It’s clear that defining and assessing impact isn’t easy; the Science Minister, David Willetts, had earlier made his reservations about this clear. In a speech in July last year he announced a delay in the Research Excellence Framework, saying “The surprising paths which serendipity takes us down is a major reason why we need to think harder about impact. There is no perfect way to assess impact, even looking backwards at what has happened. I appreciate why scientists are wary, which is why I’m announcing today a one-year delay to the implementation of the Research Excellence Framework, to figure out whether there is a method of assessing impact which is sound and which is acceptable to the academic community. This longer timescale will enable HEFCE, its devolved counterparts, and ministers to make full use of the pilot impact assessment exercise which concludes in the Autumn, and then to consider whether it can be refined. “
At the moment, though, the views of the Treasury are as important as the views of the Minister. It’s difficult to avoid the suspicion that, for all the subtlety with which RCUK and HEFCE have defined the many dimensions of impact, the Treasury is interested in only one type of impact – money. This sounds more straightforward, but it’s still not easy – we need for a robust evidence base for the assertion that spending on research yields tangible commensurate economic returns.
It isn’t just in the UK that these arguments are being carried on. In the USA, for example, the large injection of funding into science as part of the economic stimulus package have prompted the “Star Metrics” programme. In the UK, the Royal Society released in March last year an extensive study – “The Scientific Century” – which marshalled the evidence for the returns on investment in publicly funded R&D (concentrating on science, medicine and engineering).
Even in this restricted domain, the complications of the routes by which public investment in research produce returns become apparent. There was, for many years, a clear consensus in western countries about the way in which the value of publicly funded science emerges. This consensus originates in an enormously influential document written by the US science administrator, Vannevar Bush, in 1945 – “Science: the Endless Frontier”. This is the document that led to the foundation of the USA’s National Science Foundation. It encapsulated what, to many people, has become known as the “linear model of innovation” – the idea that pure science, curiosity driven and carried out without any consideration of its end-uses, would be converted into national prosperity through a linear process of applied science and technological development. Of course, the impact agenda, as conceived by the research councils, is in direct contradiction of this world-view – and since this view is deeply ingrained in many parts of the scientific community, this accounts for the deep-seated unease in those quarters that the RCUK view of impact gives rise to. And, if it were that simple, surely the measurement of past impacts would be straightforward?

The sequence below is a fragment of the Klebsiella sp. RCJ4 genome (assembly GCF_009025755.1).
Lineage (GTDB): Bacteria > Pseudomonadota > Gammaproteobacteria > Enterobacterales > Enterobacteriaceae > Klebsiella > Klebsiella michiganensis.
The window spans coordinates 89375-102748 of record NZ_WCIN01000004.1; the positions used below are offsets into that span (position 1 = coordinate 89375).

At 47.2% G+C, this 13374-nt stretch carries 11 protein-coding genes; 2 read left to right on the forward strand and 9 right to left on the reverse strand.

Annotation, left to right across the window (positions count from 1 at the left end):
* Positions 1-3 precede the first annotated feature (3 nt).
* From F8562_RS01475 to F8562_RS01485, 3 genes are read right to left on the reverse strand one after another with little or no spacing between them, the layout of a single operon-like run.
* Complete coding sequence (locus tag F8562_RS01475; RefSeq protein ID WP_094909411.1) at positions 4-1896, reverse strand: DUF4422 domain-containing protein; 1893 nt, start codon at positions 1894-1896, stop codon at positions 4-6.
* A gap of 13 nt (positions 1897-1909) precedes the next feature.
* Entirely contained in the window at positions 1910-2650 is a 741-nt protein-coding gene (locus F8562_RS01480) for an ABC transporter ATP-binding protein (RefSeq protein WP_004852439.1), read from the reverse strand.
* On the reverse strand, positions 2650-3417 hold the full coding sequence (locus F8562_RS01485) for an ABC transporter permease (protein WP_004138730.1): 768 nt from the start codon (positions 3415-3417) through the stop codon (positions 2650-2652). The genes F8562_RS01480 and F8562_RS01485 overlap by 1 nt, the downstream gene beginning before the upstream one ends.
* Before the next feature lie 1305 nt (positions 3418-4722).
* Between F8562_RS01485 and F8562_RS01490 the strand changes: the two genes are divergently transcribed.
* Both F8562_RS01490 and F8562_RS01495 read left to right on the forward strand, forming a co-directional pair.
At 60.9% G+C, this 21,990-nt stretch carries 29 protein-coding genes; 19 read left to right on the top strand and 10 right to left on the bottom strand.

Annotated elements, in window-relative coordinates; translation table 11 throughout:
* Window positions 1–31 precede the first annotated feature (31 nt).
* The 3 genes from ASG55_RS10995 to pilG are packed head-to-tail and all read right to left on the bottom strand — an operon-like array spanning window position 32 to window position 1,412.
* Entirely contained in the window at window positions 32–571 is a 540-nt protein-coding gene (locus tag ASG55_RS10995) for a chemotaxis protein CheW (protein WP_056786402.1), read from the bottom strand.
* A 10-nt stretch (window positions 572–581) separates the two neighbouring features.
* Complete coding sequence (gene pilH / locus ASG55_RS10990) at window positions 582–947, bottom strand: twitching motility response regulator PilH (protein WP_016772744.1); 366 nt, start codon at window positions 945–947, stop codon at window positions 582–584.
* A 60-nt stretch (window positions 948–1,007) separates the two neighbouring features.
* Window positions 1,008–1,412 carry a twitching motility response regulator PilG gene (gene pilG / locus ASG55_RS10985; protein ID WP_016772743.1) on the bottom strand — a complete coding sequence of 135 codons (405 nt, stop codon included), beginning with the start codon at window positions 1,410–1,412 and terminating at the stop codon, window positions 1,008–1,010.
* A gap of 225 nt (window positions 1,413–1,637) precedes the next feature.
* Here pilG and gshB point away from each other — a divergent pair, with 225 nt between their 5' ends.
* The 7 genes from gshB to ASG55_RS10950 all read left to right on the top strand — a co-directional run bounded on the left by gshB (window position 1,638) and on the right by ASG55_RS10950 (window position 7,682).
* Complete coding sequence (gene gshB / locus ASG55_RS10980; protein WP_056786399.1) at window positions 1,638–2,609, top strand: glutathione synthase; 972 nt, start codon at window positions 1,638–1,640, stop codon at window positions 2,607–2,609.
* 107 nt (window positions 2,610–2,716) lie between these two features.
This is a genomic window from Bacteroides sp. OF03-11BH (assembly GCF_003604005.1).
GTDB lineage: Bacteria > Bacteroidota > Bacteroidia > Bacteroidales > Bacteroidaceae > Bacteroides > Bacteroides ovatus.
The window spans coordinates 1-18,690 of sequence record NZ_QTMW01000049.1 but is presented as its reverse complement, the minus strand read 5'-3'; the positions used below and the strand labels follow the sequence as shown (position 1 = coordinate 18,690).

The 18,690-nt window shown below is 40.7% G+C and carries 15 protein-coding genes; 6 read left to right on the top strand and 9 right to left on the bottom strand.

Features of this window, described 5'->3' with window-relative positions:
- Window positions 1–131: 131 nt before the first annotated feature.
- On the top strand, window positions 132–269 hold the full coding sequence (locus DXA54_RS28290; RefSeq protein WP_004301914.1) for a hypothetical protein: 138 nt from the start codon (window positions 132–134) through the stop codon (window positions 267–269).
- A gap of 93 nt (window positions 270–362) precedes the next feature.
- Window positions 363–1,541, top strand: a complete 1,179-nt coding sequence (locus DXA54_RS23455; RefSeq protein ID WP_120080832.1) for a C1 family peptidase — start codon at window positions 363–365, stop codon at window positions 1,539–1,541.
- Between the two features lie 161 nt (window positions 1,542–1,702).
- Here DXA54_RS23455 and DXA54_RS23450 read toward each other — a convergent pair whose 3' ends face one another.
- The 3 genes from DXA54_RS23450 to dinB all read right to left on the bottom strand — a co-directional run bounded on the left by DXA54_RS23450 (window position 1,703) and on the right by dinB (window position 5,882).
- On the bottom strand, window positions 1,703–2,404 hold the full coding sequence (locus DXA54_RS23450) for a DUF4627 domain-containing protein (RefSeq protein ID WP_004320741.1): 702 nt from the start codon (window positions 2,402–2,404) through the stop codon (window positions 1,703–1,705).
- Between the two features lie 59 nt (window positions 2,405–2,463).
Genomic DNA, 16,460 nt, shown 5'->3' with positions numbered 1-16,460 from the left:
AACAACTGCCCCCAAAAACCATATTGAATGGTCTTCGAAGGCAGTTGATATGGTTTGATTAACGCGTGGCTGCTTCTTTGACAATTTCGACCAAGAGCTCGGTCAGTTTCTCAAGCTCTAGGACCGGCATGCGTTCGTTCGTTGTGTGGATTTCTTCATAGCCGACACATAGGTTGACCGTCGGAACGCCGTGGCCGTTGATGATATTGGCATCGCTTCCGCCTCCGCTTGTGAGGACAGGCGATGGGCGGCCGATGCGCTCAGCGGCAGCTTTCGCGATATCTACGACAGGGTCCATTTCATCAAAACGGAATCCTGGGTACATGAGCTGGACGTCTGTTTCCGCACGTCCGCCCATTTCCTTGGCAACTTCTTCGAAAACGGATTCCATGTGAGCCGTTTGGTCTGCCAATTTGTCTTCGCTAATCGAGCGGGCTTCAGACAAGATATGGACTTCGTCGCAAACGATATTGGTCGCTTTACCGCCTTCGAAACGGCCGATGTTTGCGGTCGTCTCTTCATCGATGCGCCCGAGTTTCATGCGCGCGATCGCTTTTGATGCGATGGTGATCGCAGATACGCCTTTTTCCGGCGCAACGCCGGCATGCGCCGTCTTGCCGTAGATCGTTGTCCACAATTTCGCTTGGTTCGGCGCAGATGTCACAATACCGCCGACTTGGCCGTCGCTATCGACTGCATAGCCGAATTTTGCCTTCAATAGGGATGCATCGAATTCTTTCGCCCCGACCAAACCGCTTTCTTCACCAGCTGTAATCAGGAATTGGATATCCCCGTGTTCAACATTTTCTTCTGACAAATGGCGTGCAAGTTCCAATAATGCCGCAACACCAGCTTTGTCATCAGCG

However, the linear model is now very much out of fashion – it is considered by many to be neither an accurate picture of how research has worked in the past, nor a desirable prescription for how research ought to work in the future. To return to our current Science Minister, it is clear that he doesn’t believe it at all. In his July speech, he said: “The previous government appeared to think of innovation as if it were a sausage machine. You’re supposed to put money into university-based scientific research, which leads to patents and then spinout companies that secure venture capital backing….The world does not work like this as often as you might think…. There are many other ways of harvesting benefits from research. But the benefits are real”.
One of the most influential critiques of the linear model came in a came in a book by Donald Stokes called Pasteur’s quadrant. This argued that the separation of basic research from considerations of potential applications which is made explicit in Bush’s picture didn’t always correspond to the reality of how research has been done. There have certainly been scientists who have carried out fundamental investigations without any thought of potential use – Niels Bohr is the example Stokes used. And, as Bush argued, sometimes very practical applications do in fact emerge from such work. There have been technologists who have focused solely on the need to get their inventions to work and to market, without a great deal of curiosity about the fundamental underpinnings of those technologies – Thomas Edison being a classical example. But a scientist like Louis Pasteur carried out fundamental research – in his case, laying many of the foundations of modern microbiology, while at the same time being motivated by the very practical considerations of how wine ferments and milk sours.
On Stokes’s diagram, which has two axes defined by the degree to which considerations of use and fundamental interest motivate research, we have three quadrants typified by the approach of Bohr, Edison and Pasteur. What occupies the fourth quadrant, where the work is characterised by being neither fundamentally interesting nor practically useful? In the past this undesirable quadrant hasn’t had a name, but I propose to call it “Cable’s quadrant”, after the UKs secretary of state for Business, Innovation and Skills, who said in a speech on 8 September last year “there is no justification for taxpayers money being used to support research which is neither commercially useful nor theoretically outstanding.” Of course, no-one sets out to carry out research of this kind; the question is how to minimise the chance of research turning out this way without the risk of discouraging high-risk research that, if it did succeed, would be truly transformative.
There remains an unanswered question in Stokes’s formulation – who decides what is practically useful? Is this simply a matter of what has commercial applications? In the context of UK publicly funded research, this must be related to the broader question of who we, in Universities, work for. Universities are independent and autonomous institutions, so while they must respond to the immediate demands of their funders, they must always be mindful of their enduring sense of mission. How can we resolve this tension? One idea that might be helpful is the notion of “public value”, as applied to science policy in a pamphlet from Demos – The public value of science”. But it should be clear that the drive for research councils, in particular, to move beyond criteria for “good science” that are entirely defined by scientists, on the basis of their own disciplinary norms, to judging science on the basis of what are perceived as the needs of the nation, will present some severe problems of its own, which I will perhaps discuss in a later post.